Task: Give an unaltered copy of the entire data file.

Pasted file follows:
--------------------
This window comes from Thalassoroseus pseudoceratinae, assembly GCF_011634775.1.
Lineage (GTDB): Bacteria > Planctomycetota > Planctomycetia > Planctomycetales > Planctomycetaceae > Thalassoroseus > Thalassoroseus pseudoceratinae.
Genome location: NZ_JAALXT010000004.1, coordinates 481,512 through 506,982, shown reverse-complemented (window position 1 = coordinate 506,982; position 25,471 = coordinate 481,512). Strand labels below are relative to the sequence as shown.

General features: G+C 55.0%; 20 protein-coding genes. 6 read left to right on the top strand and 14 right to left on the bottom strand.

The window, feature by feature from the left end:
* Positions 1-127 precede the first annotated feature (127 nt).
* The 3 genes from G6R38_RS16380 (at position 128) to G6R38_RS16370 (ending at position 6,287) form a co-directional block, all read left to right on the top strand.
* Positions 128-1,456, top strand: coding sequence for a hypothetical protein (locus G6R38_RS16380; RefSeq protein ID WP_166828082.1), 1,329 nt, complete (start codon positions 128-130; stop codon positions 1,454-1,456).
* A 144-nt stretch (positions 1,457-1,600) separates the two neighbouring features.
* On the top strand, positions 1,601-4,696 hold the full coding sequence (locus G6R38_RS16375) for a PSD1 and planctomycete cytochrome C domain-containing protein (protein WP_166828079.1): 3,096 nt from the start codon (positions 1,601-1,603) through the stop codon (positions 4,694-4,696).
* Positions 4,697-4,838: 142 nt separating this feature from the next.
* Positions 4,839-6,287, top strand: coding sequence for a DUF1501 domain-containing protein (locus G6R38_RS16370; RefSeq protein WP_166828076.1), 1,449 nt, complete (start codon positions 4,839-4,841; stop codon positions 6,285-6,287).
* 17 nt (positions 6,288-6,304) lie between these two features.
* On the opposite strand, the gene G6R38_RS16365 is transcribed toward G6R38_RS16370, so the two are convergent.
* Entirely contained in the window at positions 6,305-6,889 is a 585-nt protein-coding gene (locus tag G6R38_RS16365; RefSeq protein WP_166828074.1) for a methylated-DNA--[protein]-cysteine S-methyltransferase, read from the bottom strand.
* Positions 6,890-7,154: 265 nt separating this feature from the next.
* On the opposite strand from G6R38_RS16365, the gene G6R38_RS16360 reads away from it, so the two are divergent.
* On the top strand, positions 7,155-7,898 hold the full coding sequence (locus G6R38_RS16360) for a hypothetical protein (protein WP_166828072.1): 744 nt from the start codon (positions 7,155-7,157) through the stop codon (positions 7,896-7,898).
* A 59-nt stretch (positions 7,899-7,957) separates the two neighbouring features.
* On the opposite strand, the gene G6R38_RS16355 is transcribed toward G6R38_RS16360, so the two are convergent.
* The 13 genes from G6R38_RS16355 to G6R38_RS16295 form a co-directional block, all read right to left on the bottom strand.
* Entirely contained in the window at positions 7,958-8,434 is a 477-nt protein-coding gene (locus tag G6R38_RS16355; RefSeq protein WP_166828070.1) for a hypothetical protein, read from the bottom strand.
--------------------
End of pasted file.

This window comes from Thalassoroseus pseudoceratinae, assembly GCF_011634775.1.
Lineage (GTDB): Bacteria > Planctomycetota > Planctomycetia > Planctomycetales > Planctomycetaceae > Thalassoroseus > Thalassoroseus pseudoceratinae.
Genome location: NZ_JAALXT010000004.1, coordinates 481,512 through 506,982, shown reverse-complemented (window position 1 = coordinate 506,982; position 25,471 = coordinate 481,512). Strand labels below are relative to the sequence as shown.

General features: G+C 55.0%; 20 protein-coding genes. 6 read left to right on the top strand and 14 right to left on the bottom strand.

The window, feature by feature from the left end:
* Positions 1-127 precede the first annotated feature (127 nt).
* The 3 genes from G6R38_RS16380 (at position 128) to G6R38_RS16370 (ending at position 6,287) form a co-directional block, all read left to right on the top strand.
* Positions 128-1,456, top strand: coding sequence for a hypothetical protein (locus G6R38_RS16380; RefSeq protein ID WP_166828082.1), 1,329 nt, complete (start codon positions 128-130; stop codon positions 1,454-1,456).
* A 144-nt stretch (positions 1,457-1,600) separates the two neighbouring features.
* On the top strand, positions 1,601-4,696 hold the full coding sequence (locus G6R38_RS16375) for a PSD1 and planctomycete cytochrome C domain-containing protein (protein WP_166828079.1): 3,096 nt from the start codon (positions 1,601-1,603) through the stop codon (positions 4,694-4,696).
* Positions 4,697-4,838: 142 nt separating this feature from the next.
* Positions 4,839-6,287, top strand: coding sequence for a DUF1501 domain-containing protein (locus G6R38_RS16370; RefSeq protein WP_166828076.1), 1,449 nt, complete (start codon positions 4,839-4,841; stop codon positions 6,285-6,287).
* 17 nt (positions 6,288-6,304) lie between these two features.
* On the opposite strand, the gene G6R38_RS16365 is transcribed toward G6R38_RS16370, so the two are convergent.
* Entirely contained in the window at positions 6,305-6,889 is a 585-nt protein-coding gene (locus tag G6R38_RS16365; RefSeq protein WP_166828074.1) for a methylated-DNA--[protein]-cysteine S-methyltransferase, read from the bottom strand.
* Positions 6,890-7,154: 265 nt separating this feature from the next.
* On the opposite strand from G6R38_RS16365, the gene G6R38_RS16360 reads away from it, so the two are divergent.
* On the top strand, positions 7,155-7,898 hold the full coding sequence (locus G6R38_RS16360) for a hypothetical protein (protein WP_166828072.1): 744 nt from the start codon (positions 7,155-7,157) through the stop codon (positions 7,896-7,898).
* A 59-nt stretch (positions 7,899-7,957) separates the two neighbouring features.
* On the opposite strand, the gene G6R38_RS16355 is transcribed toward G6R38_RS16360, so the two are convergent.
* The 13 genes from G6R38_RS16355 to G6R38_RS16295 form a co-directional block, all read right to left on the bottom strand.
* Entirely contained in the window at positions 7,958-8,434 is a 477-nt protein-coding gene (locus tag G6R38_RS16355; RefSeq protein WP_166828070.1) for a hypothetical protein, read from the bottom strand.